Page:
Aside from different aspects of the brewing process, the brewery building itself has some sustainable aspects. For example, one of the reasons Yards did not paint the walls was that they did not want to release any of the VOCs (volatile organic compounds) into the air. Additionally, some parts of the floor are low VOC soy concrete sealed (as opposed to regular concrete sealers). And yes, Yards has chosen to source its power from 100% wind– (see linked post below about buying “wind” or “water” power really means from a customer point of view).

beerSo the Yards brewery tour experience ended up being a winner on several fronts. First, the beer tasted good (I even bought a six pack there). Second, the brewery and the brewing process have some sustainability elements. Third, the Philadelphia chapter of Net Impact created a great event–and I am looking forward to many more.

Net Impact

http://sustainablewritings.wordpress.com/2009/11/27/net-impact-mbas-and-more/

Can I Really Buy Green Power?

http://sustainablewritings.wordpress.com/2012/03/19/can-i-really-buy-green-power/

Roadways of Cheese

December 29, 2013

cheesewheelAnother weekend, another storm in the Northeast. The last several December snowstorms were followed by really cold air. The snow and ice refused to melt, unless it was salted. My township came around and salted my street fairly quickly, so that snow melted. I have no idea if my township uses “environmentally friendly” road salt, if such a thing even exists. But I am really happy that whatever is in the salt, my street is easier to drive on. I’ve read this month about a truly environmentally friendly snow melt solution–cheese brine. More accurately, a small amount of cheese brine that is mixed in with regular road salt.

Counties across Wisconsin (and a couple of other places) are testing this truly sustainable melting agent for the roads. About 25% of the nation’s cheese supply is produced in the state of Wisconsin. This equates to about 2.8 billion pounds of cheese in the state, so there is plenty of locally produced cheese brine available. Locavores rejoice! And if the cheese happens to be organic, or produced sustainably, so much the better. Lest one think that all cheese brines are created equal, road maintenance crews have discovered that provolone or mozzarella are the best cheese brines to use for this purpose. Who knew that the roadways could be as picky as customers in a restaurant?

Salting the Roads with Cheese

http://blogs.discovermagazine.com/d-brief/2013/12/27/wisconsin-uses-cheese-brine-to-keep-roads-clear-of-ice/#.Ur-mJ_XPwuI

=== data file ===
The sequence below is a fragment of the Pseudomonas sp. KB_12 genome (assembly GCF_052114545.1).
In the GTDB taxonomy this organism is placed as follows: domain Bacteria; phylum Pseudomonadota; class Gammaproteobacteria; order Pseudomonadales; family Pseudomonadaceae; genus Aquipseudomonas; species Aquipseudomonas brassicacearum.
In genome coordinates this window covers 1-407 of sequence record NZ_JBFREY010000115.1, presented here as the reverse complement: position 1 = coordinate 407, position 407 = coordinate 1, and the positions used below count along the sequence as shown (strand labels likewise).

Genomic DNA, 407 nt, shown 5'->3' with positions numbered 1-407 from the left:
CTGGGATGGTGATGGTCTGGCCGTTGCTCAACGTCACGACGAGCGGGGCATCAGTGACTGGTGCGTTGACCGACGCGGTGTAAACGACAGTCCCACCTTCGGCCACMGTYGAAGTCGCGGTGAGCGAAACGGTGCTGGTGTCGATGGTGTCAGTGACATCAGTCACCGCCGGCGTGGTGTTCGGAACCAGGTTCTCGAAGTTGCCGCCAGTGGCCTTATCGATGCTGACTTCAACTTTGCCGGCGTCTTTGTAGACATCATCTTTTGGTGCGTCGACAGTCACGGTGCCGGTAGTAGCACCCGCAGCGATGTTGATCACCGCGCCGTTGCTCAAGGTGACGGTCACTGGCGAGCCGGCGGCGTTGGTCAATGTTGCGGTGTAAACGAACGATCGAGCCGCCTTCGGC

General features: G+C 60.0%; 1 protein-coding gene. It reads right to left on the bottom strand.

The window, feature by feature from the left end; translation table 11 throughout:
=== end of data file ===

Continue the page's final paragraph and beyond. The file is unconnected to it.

Holiday Time

November 30, 2013

menorah-mdNow that Thanksgiving has passed, we are now officially in the holiday season. In an extra special coincidence, Hanukkah also is occurring as I write this. So there are plenty of holidays to go around, and still more to come in December (Christmas, Kwanzaa) and a whole bunch of other ones around the world that center upon creating light in the darkness.

Lots of holidays, lots of stuff–too much stuff, actually. Fortunately, there are many “guides” and “tipsheets” oriented around a more environmentally sensitive holiday season. I liked the one in my wife’s All You Magazine in particular. This one was pretty cool because most of its tips were both pretty simple and widely applicable.

giftsOne example is something as simple as repurposing newspaper into customized wrapping paper. My wife had used this one in some of her classes. She also had our son put his handprints on used newspapers–and voila! personalized wrapping paper! Another benefit is that there is no question of whether this wrapping paper can be recycled.

faucet-mdAnother personal favorite of mine is tap water. As in serving tap water at holiday parties vs. bottled water. A huge amount of bottled water is basically processed municipal water transported hundreds of miles anyways—better to save the environmental impact to taking water from your own tap. And if you are still concerned about quality or taste, get a filter. This will be far less environmental impact than using bottled water.

For many people, the holidays are all about shopping. If you are not waiting until the last minute (and are shopping online), you can save both money and carbon emissions by choosing ground shipping vs air. Or, if you are in the store, many store cashiers accept images of coupons on your smartphone (or tablet)–thus avoiding the hassle and paper of regular coupons–the vast majority of which are not redeemed anyways. Actually, from a marketing point of view, a significant amount of coupons are only offered via mobile device. So if you have a smartphone or mobile device, it would behoove you to check the relevant app.

festive-lights-3-mdOne depressing feature of the holiday season is that it gets dark so early. This is why cultures all over the world have some kind of lights as part of the season. In the United States, many people put up holiday lights. (I’ve promised my son a drive to see some cool ones). While many strings of lights of lights are the older incandescents, LED technology has come a long way, especially in terms of cost. LED lights are significantly more efficient than incandescents.

I like the holiday lights. They really brighten up the darkness of the season. Another thing that brightens up the season for me is the personal aspect. Call me out of touch with the times, but I kind of like the idea of making the holiday about connections with people (and community), while minimizing gifts in the first place. Maybe that is the most sustainable option of all…

The Backyard Orchardist

October 31, 2013

Tasty Apricot

Tasty Apricot